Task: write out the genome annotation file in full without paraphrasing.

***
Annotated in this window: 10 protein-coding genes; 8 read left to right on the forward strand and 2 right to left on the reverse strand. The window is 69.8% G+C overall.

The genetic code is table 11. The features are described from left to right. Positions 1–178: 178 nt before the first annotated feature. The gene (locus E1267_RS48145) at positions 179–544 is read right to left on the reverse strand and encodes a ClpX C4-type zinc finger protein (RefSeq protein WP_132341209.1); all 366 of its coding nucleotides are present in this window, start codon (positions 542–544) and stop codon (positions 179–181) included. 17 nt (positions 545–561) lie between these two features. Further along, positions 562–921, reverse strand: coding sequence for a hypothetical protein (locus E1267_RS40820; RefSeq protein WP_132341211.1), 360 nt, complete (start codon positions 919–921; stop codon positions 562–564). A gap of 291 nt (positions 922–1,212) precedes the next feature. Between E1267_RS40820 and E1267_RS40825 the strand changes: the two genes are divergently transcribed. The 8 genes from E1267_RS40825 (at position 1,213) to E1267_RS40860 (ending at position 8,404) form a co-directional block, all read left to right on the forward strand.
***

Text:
Annotated in this window: 10 protein-coding genes; 8 read left to right on the forward strand and 2 right to left on the reverse strand. The window is 69.8% G+C overall.

The genetic code is table 11. The features are described from left to right. Positions 1–178: 178 nt before the first annotated feature. The gene (locus E1267_RS48145) at positions 179–544 is read right to left on the reverse strand and encodes a ClpX C4-type zinc finger protein (RefSeq protein WP_132341209.1); all 366 of its coding nucleotides are present in this window, start codon (positions 542–544) and stop codon (positions 179–181) included. 17 nt (positions 545–561) lie between these two features. Further along, positions 562–921, reverse strand: coding sequence for a hypothetical protein (locus E1267_RS40820; RefSeq protein WP_132341211.1), 360 nt, complete (start codon positions 919–921; stop codon positions 562–564). A gap of 291 nt (positions 922–1,212) precedes the next feature. Between E1267_RS40820 and E1267_RS40825 the strand changes: the two genes are divergently transcribed. The 8 genes from E1267_RS40825 (at position 1,213) to E1267_RS40860 (ending at position 8,404) form a co-directional block, all read left to right on the forward strand.